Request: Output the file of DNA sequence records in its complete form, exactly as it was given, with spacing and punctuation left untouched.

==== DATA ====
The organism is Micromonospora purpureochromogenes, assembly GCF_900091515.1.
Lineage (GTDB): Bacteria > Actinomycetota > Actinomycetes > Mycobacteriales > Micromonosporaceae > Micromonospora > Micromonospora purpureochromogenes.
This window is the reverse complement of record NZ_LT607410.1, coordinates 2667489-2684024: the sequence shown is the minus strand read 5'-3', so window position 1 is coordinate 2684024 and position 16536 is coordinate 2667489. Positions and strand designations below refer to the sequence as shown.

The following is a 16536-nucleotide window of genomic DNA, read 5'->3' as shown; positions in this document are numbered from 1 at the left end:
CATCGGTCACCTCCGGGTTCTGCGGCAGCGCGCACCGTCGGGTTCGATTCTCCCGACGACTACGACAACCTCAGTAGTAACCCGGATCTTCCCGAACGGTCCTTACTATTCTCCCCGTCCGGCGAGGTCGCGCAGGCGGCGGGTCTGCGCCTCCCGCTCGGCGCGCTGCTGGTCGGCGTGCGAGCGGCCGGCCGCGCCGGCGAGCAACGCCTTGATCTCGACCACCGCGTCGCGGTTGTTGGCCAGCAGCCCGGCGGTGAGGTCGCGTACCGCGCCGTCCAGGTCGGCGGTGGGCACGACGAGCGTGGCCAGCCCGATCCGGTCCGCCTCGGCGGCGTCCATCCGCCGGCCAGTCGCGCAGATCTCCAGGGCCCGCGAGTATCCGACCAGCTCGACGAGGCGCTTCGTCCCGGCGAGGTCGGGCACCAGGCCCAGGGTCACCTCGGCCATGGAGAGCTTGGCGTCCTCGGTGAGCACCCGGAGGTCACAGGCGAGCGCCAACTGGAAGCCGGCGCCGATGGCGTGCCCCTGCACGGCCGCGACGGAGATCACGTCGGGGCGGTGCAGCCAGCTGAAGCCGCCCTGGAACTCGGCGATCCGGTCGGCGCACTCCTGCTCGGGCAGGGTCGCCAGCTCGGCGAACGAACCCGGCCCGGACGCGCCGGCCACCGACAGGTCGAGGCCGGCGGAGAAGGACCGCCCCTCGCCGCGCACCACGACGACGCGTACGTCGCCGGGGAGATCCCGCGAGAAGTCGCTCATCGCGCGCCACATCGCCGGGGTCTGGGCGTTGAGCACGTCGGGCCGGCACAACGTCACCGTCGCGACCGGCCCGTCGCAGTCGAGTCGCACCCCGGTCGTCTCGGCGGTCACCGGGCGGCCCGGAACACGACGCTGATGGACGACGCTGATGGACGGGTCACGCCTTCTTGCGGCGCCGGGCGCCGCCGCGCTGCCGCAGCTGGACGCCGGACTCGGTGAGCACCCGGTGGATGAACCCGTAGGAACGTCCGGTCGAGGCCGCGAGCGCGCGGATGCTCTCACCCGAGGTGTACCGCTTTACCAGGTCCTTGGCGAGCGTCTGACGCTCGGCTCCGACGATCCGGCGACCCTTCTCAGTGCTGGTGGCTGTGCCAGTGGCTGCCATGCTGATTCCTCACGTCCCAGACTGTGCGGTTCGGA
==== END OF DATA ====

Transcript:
The organism is Micromonospora purpureochromogenes, assembly GCF_900091515.1.
Lineage (GTDB): Bacteria > Actinomycetota > Actinomycetes > Mycobacteriales > Micromonosporaceae > Micromonospora > Micromonospora purpureochromogenes.
This window is the reverse complement of record NZ_LT607410.1, coordinates 2667489-2684024: the sequence shown is the minus strand read 5'-3', so window position 1 is coordinate 2684024 and position 16536 is coordinate 2667489. Positions and strand designations below refer to the sequence as shown.

The following is a 16536-nucleotide window of genomic DNA, read 5'->3' as shown; positions in this document are numbered from 1 at the left end:
CATCGGTCACCTCCGGGTTCTGCGGCAGCGCGCACCGTCGGGTTCGATTCTCCCGACGACTACGACAACCTCAGTAGTAACCCGGATCTTCCCGAACGGTCCTTACTATTCTCCCCGTCCGGCGAGGTCGCGCAGGCGGCGGGTCTGCGCCTCCCGCTCGGCGCGCTGCTGGTCGGCGTGCGAGCGGCCGGCCGCGCCGGCGAGCAACGCCTTGATCTCGACCACCGCGTCGCGGTTGTTGGCCAGCAGCCCGGCGGTGAGGTCGCGTACCGCGCCGTCCAGGTCGGCGGTGGGCACGACGAGCGTGGCCAGCCCGATCCGGTCCGCCTCGGCGGCGTCCATCCGCCGGCCAGTCGCGCAGATCTCCAGGGCCCGCGAGTATCCGACCAGCTCGACGAGGCGCTTCGTCCCGGCGAGGTCGGGCACCAGGCCCAGGGTCACCTCGGCCATGGAGAGCTTGGCGTCCTCGGTGAGCACCCGGAGGTCACAGGCGAGCGCCAACTGGAAGCCGGCGCCGATGGCGTGCCCCTGCACGGCCGCGACGGAGATCACGTCGGGGCGGTGCAGCCAGCTGAAGCCGCCCTGGAACTCGGCGATCCGGTCGGCGCACTCCTGCTCGGGCAGGGTCGCCAGCTCGGCGAACGAACCCGGCCCGGACGCGCCGGCCACCGACAGGTCGAGGCCGGCGGAGAAGGACCGCCCCTCGCCGCGCACCACGACGACGCGTACGTCGCCGGGGAGATCCCGCGAGAAGTCGCTCATCGCGCGCCACATCGCCGGGGTCTGGGCGTTGAGCACGTCGGGCCGGCACAACGTCACCGTCGCGACCGGCCCGTCGCAGTCGAGTCGCACCCCGGTCGTCTCGGCGGTCACCGGGCGGCCCGGAACACGACGCTGATGGACGACGCTGATGGACGGGTCACGCCTTCTTGCGGCGCCGGGCGCCGCCGCGCTGCCGCAGCTGGACGCCGGACTCGGTGAGCACCCGGTGGATGAACCCGTAGGAACGTCCGGTCGAGGCCGCGAGCGCGCGGATGCTCTCACCCGAGGTGTACCGCTTTACCAGGTCCTTGGCGAGCGTCTGACGCTCGGCTCCGACGATCCGGCGACCCTTCTCAGTGCTGGTGGCTGTGCCAGTGGCTGCCATGCTGATTCCTCACGTCCCAGACTGTGCGGTTCGGA